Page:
Study: Planning is Key for Successful Lean Implementations

For a successful lean implementation, focus intently on planning, communication and training before beginning implementation.

            That appears to be the conclusion of a recent study of U.K. manufacturing companies, conducted as part of a Ph.D. research program.

            All of the companies involved in the study were at various stages of lean implementations, and all of them were dissatisfied with the results of those implementations.

            The researchers conducted what are described as organizational culture assessments. From these assessments, they identified three problem areas:


  • Communication: Employees saw the type and level of communications as being inadequate in engaging them with Lean, often inconsistent and contradictory.”

  • Training and Development of Employees: “Insufficient training and development of staff before and after the initial implementation of Lean made left employees not knowing what it was all about, and how to operate in the new ways of working. This extended to managers also.”

  • Planning: “Overall, employees felt that there was a lack of coherent planning and direction, which led them to doubt the ability of the management to manage, as well as to lead?the implementation of Lean.”


            This reinforces the idea that lean is not just a set of tools you start throwing at problems, but a broad, strategic approach to business that requires high-level planning and coordination, as well as extensive communication and training.

            I can’t help thinking of the home-repair television program “This Old House,” whose slogan is “measure twice, cut once.” Perhaps the equivalent slogan here would be “plan twice, implement once.”



Demand for $2,500 Car Drives Innovation

I previously wrote about the efforts of Tata Motors in India to build a car and sell it for only $2,500. The plan is intended to respond to huge customer demand in India for low-cost cars. It is achievable because Tata is embracing a lean manufacturing strategy.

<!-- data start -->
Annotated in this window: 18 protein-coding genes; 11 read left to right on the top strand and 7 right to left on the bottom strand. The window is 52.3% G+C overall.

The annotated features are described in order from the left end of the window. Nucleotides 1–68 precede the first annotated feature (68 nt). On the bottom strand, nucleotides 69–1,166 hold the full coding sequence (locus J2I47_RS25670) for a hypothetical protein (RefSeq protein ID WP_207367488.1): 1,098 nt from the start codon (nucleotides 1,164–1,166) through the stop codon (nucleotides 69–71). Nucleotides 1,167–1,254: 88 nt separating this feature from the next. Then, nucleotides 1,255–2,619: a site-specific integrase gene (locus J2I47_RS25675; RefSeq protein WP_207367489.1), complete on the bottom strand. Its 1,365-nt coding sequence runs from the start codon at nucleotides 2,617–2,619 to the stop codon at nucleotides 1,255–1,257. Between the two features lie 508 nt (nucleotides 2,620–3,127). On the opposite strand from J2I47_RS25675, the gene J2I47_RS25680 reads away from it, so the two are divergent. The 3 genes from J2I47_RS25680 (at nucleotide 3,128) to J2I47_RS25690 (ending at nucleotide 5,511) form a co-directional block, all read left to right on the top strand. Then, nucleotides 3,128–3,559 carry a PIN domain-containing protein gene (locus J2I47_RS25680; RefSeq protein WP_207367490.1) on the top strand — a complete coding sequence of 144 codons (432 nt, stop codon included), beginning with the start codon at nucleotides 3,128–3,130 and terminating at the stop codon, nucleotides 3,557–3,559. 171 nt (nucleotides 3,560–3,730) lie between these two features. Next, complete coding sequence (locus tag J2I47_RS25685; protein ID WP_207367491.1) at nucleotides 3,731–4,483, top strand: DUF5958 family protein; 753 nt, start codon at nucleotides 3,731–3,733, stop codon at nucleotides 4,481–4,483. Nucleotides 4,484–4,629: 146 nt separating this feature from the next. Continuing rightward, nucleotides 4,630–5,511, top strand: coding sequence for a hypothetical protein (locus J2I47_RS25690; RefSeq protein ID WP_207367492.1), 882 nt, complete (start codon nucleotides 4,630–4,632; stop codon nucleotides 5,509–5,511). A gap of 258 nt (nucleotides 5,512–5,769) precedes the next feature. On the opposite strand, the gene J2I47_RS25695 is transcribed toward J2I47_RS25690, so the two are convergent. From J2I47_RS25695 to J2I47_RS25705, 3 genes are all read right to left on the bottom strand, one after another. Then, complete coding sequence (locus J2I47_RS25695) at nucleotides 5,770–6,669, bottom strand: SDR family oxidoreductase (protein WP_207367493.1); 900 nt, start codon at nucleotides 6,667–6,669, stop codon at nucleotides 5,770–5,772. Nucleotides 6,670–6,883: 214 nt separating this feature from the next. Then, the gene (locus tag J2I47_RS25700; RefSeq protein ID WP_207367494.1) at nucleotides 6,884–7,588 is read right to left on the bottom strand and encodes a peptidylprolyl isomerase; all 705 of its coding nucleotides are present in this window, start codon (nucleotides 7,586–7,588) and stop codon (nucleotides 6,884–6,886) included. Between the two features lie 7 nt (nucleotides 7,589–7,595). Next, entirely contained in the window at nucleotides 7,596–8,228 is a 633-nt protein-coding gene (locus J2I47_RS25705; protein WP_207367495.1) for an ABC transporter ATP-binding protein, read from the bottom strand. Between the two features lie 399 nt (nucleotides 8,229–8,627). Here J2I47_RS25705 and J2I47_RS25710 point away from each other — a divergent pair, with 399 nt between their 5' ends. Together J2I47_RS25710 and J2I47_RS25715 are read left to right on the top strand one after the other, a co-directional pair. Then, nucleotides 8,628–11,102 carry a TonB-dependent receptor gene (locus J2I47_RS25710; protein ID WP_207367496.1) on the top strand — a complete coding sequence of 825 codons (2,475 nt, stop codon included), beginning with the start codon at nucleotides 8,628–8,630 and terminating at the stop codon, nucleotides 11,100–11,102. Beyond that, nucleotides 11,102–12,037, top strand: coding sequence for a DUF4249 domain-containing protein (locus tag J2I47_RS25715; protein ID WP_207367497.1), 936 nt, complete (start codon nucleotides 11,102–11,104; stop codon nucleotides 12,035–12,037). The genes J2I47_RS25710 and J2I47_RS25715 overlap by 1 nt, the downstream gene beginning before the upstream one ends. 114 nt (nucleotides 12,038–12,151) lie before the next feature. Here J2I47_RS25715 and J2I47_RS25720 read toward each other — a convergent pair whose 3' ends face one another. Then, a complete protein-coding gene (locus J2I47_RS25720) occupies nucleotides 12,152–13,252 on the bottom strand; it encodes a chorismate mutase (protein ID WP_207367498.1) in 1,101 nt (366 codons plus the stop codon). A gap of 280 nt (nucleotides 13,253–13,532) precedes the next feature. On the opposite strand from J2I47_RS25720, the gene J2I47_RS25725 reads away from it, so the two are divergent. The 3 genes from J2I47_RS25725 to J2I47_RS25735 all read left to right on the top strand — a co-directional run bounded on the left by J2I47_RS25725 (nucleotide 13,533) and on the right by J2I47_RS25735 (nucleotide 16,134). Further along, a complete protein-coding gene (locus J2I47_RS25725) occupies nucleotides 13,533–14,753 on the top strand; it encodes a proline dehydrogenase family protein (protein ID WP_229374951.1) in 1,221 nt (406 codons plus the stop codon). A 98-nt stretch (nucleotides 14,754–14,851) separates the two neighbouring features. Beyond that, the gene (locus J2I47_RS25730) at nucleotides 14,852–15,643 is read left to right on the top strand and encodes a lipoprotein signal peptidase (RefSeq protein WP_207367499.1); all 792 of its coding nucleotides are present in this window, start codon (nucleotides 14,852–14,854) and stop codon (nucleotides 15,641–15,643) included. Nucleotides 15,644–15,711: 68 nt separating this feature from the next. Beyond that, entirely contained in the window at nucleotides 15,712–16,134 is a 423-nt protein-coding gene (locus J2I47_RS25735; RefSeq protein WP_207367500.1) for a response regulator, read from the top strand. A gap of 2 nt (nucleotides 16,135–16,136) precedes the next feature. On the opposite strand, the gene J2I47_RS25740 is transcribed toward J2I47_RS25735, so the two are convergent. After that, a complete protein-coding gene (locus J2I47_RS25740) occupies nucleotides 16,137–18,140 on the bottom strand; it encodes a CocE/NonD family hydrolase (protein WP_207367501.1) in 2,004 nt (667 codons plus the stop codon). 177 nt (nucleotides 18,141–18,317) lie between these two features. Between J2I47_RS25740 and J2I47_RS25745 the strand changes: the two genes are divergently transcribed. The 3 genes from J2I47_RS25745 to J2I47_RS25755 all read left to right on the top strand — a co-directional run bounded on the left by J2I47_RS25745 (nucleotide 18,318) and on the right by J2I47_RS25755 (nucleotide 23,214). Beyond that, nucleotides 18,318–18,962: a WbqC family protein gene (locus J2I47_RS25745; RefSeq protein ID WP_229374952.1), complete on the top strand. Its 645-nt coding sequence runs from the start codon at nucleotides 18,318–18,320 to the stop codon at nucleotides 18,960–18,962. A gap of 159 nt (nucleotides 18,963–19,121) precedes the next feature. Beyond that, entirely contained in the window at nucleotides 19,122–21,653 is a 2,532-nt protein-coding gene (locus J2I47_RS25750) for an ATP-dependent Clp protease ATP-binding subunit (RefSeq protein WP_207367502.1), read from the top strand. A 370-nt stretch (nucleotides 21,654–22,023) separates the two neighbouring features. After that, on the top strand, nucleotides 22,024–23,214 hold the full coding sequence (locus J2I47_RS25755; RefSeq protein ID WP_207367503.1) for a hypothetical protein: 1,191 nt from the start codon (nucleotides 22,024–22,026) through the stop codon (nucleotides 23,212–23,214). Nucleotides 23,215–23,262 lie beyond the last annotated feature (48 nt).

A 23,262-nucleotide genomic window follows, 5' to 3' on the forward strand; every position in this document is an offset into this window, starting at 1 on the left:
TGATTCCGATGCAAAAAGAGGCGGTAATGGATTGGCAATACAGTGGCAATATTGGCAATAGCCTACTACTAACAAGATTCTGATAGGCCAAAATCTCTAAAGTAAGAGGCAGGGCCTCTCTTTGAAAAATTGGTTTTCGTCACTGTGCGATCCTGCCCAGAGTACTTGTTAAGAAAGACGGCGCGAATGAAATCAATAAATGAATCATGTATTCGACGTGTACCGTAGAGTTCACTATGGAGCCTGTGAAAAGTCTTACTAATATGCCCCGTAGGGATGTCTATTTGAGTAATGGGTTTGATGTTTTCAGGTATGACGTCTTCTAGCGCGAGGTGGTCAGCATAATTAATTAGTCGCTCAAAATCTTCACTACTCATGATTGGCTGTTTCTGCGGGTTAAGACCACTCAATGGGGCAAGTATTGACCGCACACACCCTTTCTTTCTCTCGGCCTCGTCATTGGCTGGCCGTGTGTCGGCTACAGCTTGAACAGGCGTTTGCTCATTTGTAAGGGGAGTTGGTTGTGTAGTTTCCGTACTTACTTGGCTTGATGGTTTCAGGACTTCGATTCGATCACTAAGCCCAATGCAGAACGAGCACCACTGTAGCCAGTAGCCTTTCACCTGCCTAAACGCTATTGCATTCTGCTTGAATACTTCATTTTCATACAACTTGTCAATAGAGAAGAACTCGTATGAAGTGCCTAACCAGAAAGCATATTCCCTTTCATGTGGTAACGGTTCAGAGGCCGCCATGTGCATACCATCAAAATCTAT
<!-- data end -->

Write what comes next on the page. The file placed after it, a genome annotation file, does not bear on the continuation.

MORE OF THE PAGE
In today’s edition of The New York Times, writer Heather Timmons says that what Tata is doing represents a “revolution” that “could change what most of the world drives.”

Toyota and Renault-Nissan are among several other companies also seeking to build low-cost vehicles in India, though they won’t all have sticker prices as low as $2,500. With one of the lowest average ages of any large nation, and a population that is not affluent, the demand for this type of vehicle is huge. So the foreign carmakers are eagerly jumping into the Indian market, joining a small number of local auto manufacturers.

And according to the Times, India is only the beginning:

If global manufacturers can figure out how to make small, cheap cars in India, they are expected to start exporting them to other fast-growing markets where the proportion of car ownership remains small — places like Southeast Asia, Africa and the Middle East.

By the way, since my first article, Tata has named its new vehicle; it is called, appropriately, the People’s Car.

Of course, the key to making these cars successfully is making sure your production methods are as good as they can be – in other words, lean.

Part of that involves tossing aside old ways of thinking. The article says that

…manufacturers and suppliers will need “exceptional creativity and inventiveness,” Wolf-Henning Scheider, president of Robert Bosch’s gasoline services division, said in a speech in June. “Slimmed down versions of existing components and systems are not sufficient.”

Daryl T. Rolley, general manager for international operations at Ariba, a sourcing and procurement company working closely with Tata, agreed. “There are so many legacy costs built into a design, and trying to engineer those out is difficult,” he said. “It’s better to start with a clean sheet of paper and engineer low costs in.”

There is also some interesting description of an existing plant in India operated by Maruti Suzuki, a joint venture between Maruti of India and Suzuki of Japan.

…inside Maruti’s gates, the company has created a self-sufficient, streamlined island: 4,700 Maruti employees work inside the gray buildings, as do at least as many employees of suppliers, whose warehouses and production plants ring Maruti’s main factories.

The site generates its own electricity and recycles its own water. Inside the main factory are all the materials the company needs for two hours of production at the current rate of one car built every 21 seconds. The nearby suppliers’ warehouses stock materials for hours more.